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Let's take it as a given that you want to go to Hubert, the first full-service restaurant from Anton Forte and Jason Scott, the Sydney bar czars behind Shady Pines Saloon, The Baxter Inn and Frankie's Pizza. We can confirm that it's worth the hype, combining a powerfully convivial vibe with a satisfying amount of heft in the food, wine and service. But it's also a big space sprawling over two bars, a glam dining room, two menus and a substantial wine list, and can be a bit overwhelming when you first step through the door. In other words, you need a game plan. We're here to help. We've thrown ourselves on the grenade, selflessly marching down the stairs for four dinners (and drinks!) in five days, eating the entire menu and drinking our way through a heroic chunk of the cellar to bring you a plan of attack.
Or, as the case may be, three plans of attack.
Option one: eat in the bar
Make your way down the stairs and to your right you'll find Bar Pincer. Given that Hubert won't be taking bookings for another few weeks yet, as a walk-in, chances are you'll end up here regardless. No bad thing. Nicely upholstered booths, world-class foot-rails and an excitingly uneven timber floor make it atmospheric as all get-out, and bartenders James Irvine and Brendan Keown are as handy with the drinks as they are quick with the chat. Irvine's pastis-infused play on the Ramos Gin Fizz is the sole exception to the classics rule on the seven-cocktail list, and there is much to be said for the house Martini, served in an etched bottle with a choice of garnishes (olive, twist, pickle, pickled onion) to the side.
The bar menu is a truncated version of the restaurant carte. Fear not: what you lose in whole roasted fish and epic platters of duck, you make up for with the addition of Marcona almonds on one end and steak frites (flank, Bordelaise, thin chips) and the Normandy burger (dry-aged beef, pickles, Gruyère). Consider the fine duck-liver parfait, bordered with maple syrup jelly, and the anchovy toasts, made irresistible with the addition of watercress, pickled onion and a whole lot of cultured butter, to be non-negotiable.
Option two: eat in the other bar
Turn left as you enter and you're at Bar Normandy, a sliver of a serving bar that has places set for dinner down its length, plus a short row of tables for two in high booths, which are soon to be the most sought-after Tinder real estate in town. If you're dining à deux, they're very hard to beat. This bar offers the menu in full, so you can pick coyly at fromage blanc swirled with seaweed oil and dab daintily at egg yolks set in bonito jelly while you play footsie, or signal serious intent and engross yourself in bone-sucking and toe-nibbling with the chicken fricassée, an epic production that sees the kitchen brine a Holmbrae bird, deep-fry it and then sauce it, feet and all, with a deeply flavoured mixture of cream, butter, white wine, tarragon, garlic and mushrooms.
There's a vast selection of spirits French and otherwise to ogle behind the bar, so this is a pretty cool place to take a nightcap.
Option three: go the whole hog
To really, truly get the full Hubert experience, you'll want to come with a posse. Rolling six-deep is ideal - that way you can get to grips with the full range of big dishes designed to share, whether it's that $62 chicken, a $95 kilo of Riverine rib-eye grilled on the bone, or the $85 Murray cod, roasted whole Grenobloise-style, with brown butter, capers and lemon, and a full chorus of sides. (The pommes Anna, done in vertical strata rather than the usual gratin style for maximum browning, and napped with beurre blanc, are essential.) The main dining room offers Hubert in all its flickering candle-lit glory, and affords the clearest view of the stage (though it has thus far only played host to a baby grand piano and a 1950s-style microphone rather than actual musicians).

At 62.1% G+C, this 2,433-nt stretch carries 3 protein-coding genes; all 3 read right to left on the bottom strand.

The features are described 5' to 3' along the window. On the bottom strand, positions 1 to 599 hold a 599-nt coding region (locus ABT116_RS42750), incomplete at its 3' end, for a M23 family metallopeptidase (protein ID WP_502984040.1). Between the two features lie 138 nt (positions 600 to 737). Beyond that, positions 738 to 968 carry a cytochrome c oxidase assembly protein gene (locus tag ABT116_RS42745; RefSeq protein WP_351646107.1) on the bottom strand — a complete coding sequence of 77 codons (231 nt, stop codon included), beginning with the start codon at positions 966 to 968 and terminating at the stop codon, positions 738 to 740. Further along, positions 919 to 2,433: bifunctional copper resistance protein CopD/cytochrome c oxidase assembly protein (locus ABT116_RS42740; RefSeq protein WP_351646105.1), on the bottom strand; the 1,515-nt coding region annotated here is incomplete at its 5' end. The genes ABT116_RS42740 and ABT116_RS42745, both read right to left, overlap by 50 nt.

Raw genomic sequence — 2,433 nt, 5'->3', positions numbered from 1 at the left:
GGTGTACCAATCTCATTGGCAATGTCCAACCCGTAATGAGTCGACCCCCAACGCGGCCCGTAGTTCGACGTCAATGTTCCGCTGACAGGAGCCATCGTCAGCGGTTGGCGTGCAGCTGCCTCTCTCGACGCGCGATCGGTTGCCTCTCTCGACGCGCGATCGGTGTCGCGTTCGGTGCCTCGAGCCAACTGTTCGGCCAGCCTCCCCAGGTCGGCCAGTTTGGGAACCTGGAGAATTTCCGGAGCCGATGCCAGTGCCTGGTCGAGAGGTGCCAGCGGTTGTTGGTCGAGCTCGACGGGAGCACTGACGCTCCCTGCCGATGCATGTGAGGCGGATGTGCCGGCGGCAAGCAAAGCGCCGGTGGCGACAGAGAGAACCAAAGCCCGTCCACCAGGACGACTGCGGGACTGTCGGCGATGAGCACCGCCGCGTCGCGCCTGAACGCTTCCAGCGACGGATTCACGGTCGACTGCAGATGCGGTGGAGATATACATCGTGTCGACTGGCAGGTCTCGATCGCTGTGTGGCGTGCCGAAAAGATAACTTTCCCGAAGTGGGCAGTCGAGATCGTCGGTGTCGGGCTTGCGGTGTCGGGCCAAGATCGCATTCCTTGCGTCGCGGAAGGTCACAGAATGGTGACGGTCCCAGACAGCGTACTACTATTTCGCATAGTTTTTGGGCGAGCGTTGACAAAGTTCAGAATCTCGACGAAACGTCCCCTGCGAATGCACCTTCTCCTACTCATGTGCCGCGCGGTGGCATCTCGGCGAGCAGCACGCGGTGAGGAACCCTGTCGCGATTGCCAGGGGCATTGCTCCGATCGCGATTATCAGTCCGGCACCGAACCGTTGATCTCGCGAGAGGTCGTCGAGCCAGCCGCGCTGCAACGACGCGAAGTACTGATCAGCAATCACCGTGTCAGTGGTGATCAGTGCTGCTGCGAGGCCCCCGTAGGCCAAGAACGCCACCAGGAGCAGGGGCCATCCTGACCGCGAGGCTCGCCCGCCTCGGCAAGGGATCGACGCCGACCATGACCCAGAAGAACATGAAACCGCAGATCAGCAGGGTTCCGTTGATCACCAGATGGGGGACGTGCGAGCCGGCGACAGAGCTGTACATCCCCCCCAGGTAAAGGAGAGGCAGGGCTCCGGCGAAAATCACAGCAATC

And to drink?
Dan Pepperell's menu is, as the kids like to say, baller, but the wine list is also a thing of beauty, both in design and content. It wouldn't be unreasonable to liken the impressive selection by the glass to the sort of thing you'd see at Monopole, where sommelier Andy Tyson has trod the boards, and there's plenty to tempt you to order a bottle, half-bottle or (yay!) magnum. There's lots of good Burgundy both red and white, and if you've been distressed by the recent trend away from red wine in pairings with tasting menus in Sydney, the wealth of shiraz and grenache here, complemented by healthy offerings in the gamay, Loire rouge and Languedoc-Roussillon departments, will do much to soothe your troubled brow.
There's no shortage of good advice to be found on the floor, but for maximum effect you want Tyson himself leading you through the list, pointing out succulent bargains (Pichot Vouvray for the duck-liver parfait), curiosities (a whole section just for Aligoté) and things that are simply dangerously drinkable. There are weird wines for those who want them, plenty of perfectly straight-down-the-line stuff, and then those ideal hybrids such as the Béatrice et Pascal Lambert "Les Terrasses" Chinon, a cabernet franc made from organically grown grapes and bottled without sulphur, but not something that'll scare the horses. In other words, dangerously drinkable.
Our full review of Restaurant Hubert will appear in the June issue of Gourmet Traveller. We'll see you propping up Pincer and Normandy or elbows-deep in a Murray cod in the dining room in the meantime. Santé.
Restaurant Hubert, basement, 15 Bligh St, Sydney, NSW, restauranthubert.com; open dinner Mon-Sat 5pm-1am.
Styling: Lisa Featherby
Styling: Lisa Featherby
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